Our Supreme Court defined the terms "arbitrary" and "capricious" in Goolsby v Detroit, 419 Mich 651, 678; 358 NW2d 856 (1984):

Arbitrary is: [Without] adequate determining principle . . . Fixed or arrived at through an exercise of will or by caprice, without consideration or adjustment with reference to principles, circumstances, or significance, . . . decisive but unreasoned.
Capricious is: [Apt] to change suddenly; freakish; [or] whimsical . . . [Citations and quotation marks omitted.]

Defendants' determination to terminate plaintiff's employment cannot be construed to be arbitrary or capricious given the number of complaints and problems documented and verified regarding plaintiff's performance as a principal. Further, defendants met the higher standard of just cause based on plaintiff's insubordination. It has previously been recognized "that a consistent pattern of violation of rules and regulations which were clearly within the powers of the school administration showed persistent insubordination to proper authority and could be presumed to have an adverse effect on the students, teachers and staff of a school." Sutherby v Gobles Bd of Ed, 132 Mich App 579, 585; 348 NW2d 277 (1984). Hence, "insubordination may constitute reasonable and just cause for discharge[.]" Lakeshore Pub Schs Bd of Ed v Grindstaff, 436 Mich 339, 345; 461 NW2d 651 (1990). As such, dismissal of plaintiff's breach of contract claim by the trial court did not constitute error.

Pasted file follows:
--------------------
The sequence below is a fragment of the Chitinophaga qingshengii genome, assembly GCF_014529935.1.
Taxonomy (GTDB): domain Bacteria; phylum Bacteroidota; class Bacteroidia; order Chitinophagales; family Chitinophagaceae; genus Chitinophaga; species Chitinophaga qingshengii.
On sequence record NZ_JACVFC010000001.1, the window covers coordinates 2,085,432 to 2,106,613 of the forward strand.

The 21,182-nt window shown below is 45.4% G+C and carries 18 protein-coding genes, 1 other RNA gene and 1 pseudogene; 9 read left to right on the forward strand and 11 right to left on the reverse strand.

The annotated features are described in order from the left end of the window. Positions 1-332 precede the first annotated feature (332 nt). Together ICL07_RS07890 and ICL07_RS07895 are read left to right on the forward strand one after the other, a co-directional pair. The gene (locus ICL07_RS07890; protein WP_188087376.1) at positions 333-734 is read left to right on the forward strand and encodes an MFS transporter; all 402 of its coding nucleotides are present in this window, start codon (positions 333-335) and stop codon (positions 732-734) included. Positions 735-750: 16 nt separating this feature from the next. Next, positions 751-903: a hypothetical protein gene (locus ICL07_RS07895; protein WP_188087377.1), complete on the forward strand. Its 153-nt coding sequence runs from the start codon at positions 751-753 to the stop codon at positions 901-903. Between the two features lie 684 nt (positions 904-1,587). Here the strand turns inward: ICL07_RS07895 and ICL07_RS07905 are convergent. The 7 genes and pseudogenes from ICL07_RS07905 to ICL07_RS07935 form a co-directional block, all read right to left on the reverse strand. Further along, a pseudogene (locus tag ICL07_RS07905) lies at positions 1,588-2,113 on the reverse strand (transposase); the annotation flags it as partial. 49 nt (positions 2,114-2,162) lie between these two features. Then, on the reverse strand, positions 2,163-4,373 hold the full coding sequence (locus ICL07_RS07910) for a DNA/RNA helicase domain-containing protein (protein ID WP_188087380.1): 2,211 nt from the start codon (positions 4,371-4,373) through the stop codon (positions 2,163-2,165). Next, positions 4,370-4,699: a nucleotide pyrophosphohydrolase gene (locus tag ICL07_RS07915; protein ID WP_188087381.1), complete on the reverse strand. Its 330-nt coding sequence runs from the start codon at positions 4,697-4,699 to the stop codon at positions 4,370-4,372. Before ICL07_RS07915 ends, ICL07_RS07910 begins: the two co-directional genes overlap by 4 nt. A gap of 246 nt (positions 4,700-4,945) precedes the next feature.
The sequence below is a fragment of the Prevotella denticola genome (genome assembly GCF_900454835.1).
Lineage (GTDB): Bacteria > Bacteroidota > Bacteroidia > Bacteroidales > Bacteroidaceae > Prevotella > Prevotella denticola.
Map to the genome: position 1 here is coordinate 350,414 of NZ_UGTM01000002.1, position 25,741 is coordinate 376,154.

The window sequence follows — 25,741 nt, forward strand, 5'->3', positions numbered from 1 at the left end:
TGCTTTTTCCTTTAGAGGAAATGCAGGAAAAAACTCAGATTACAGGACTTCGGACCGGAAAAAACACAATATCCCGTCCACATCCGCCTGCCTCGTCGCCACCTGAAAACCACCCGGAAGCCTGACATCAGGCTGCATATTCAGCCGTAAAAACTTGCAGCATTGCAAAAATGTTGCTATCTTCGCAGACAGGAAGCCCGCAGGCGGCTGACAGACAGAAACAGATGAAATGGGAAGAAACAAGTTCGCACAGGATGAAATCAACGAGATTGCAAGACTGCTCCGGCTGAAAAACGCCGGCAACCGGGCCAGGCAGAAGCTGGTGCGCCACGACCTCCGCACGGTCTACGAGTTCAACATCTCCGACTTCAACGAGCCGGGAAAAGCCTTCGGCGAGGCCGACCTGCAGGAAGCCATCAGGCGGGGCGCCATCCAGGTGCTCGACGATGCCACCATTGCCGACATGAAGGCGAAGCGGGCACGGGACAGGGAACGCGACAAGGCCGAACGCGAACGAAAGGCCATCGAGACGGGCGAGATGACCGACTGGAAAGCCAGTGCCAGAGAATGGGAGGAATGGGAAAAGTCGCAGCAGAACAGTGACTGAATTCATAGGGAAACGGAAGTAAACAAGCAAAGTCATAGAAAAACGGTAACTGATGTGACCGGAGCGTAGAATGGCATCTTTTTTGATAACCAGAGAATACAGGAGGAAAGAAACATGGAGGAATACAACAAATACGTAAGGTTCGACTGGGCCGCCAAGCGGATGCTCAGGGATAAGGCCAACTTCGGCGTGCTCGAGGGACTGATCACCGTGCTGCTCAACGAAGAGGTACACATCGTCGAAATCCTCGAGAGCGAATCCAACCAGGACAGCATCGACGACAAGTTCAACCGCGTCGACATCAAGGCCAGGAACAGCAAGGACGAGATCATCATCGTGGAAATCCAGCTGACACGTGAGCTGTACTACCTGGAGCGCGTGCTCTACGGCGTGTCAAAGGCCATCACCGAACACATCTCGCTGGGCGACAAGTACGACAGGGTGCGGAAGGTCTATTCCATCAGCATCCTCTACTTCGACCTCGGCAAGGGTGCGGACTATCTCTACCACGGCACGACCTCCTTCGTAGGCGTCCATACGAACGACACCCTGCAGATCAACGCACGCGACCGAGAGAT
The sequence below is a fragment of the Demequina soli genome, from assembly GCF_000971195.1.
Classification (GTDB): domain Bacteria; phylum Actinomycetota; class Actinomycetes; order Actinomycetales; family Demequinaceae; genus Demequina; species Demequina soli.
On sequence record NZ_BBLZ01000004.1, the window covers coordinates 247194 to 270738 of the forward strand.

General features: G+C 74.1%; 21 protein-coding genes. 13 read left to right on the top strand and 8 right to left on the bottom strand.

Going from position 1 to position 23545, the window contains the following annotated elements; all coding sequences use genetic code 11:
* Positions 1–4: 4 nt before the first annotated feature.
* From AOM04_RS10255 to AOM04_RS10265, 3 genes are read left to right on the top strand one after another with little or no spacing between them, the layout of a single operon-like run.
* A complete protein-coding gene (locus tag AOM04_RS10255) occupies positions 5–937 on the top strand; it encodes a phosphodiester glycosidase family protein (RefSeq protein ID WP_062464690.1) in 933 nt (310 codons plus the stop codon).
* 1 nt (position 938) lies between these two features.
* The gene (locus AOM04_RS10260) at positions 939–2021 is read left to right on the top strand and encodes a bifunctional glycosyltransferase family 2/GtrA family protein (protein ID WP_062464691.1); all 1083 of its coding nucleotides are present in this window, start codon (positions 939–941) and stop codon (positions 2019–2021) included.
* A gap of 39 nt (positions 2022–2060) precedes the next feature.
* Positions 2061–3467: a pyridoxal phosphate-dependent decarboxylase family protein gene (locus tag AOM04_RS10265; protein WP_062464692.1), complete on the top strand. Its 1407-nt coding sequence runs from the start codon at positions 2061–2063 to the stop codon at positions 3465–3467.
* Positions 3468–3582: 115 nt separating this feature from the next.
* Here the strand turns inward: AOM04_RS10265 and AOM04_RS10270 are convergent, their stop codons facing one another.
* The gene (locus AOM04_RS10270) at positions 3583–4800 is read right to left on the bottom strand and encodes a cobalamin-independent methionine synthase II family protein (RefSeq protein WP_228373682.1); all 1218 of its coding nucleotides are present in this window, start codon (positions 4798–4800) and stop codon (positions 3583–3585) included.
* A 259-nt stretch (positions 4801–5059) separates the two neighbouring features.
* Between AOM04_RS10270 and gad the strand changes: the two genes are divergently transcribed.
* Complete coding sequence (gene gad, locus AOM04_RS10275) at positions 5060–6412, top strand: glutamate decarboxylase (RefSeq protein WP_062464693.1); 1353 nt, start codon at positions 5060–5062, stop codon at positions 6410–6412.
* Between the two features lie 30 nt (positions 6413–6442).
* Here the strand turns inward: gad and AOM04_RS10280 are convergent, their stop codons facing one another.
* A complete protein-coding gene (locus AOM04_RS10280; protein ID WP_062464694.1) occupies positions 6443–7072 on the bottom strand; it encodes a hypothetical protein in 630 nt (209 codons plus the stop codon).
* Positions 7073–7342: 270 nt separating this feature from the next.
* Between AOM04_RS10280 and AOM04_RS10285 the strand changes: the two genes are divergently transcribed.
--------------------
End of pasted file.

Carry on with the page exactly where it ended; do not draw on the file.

Plaintiff contends that her discharge was attributable to her reporting of the misuse of Title I funds. She further asserts that her refusal to misrepresent or falsify teacher evaluations regarding level of competency or performance was also a factor in her discharge.

In accordance with the WPA, MCL 15.362:

An employer shall not discharge, threaten, or otherwise discriminate against an employee regarding the employee's compensation, terms, conditions, location, or privileges of employment because the employee, or a person acting on behalf of the employee, reports or is about to report, verbally or in writing, a violation or a suspected violation of a law or regulation or rule promulgated pursuant to law of this state, a political subdivision of this state, or the United States to a public body, unless the employee knows that the report is false, or because an employee is requested by a public body to participate in an investigation, hearing, or inquiry held by that public body, or a court action.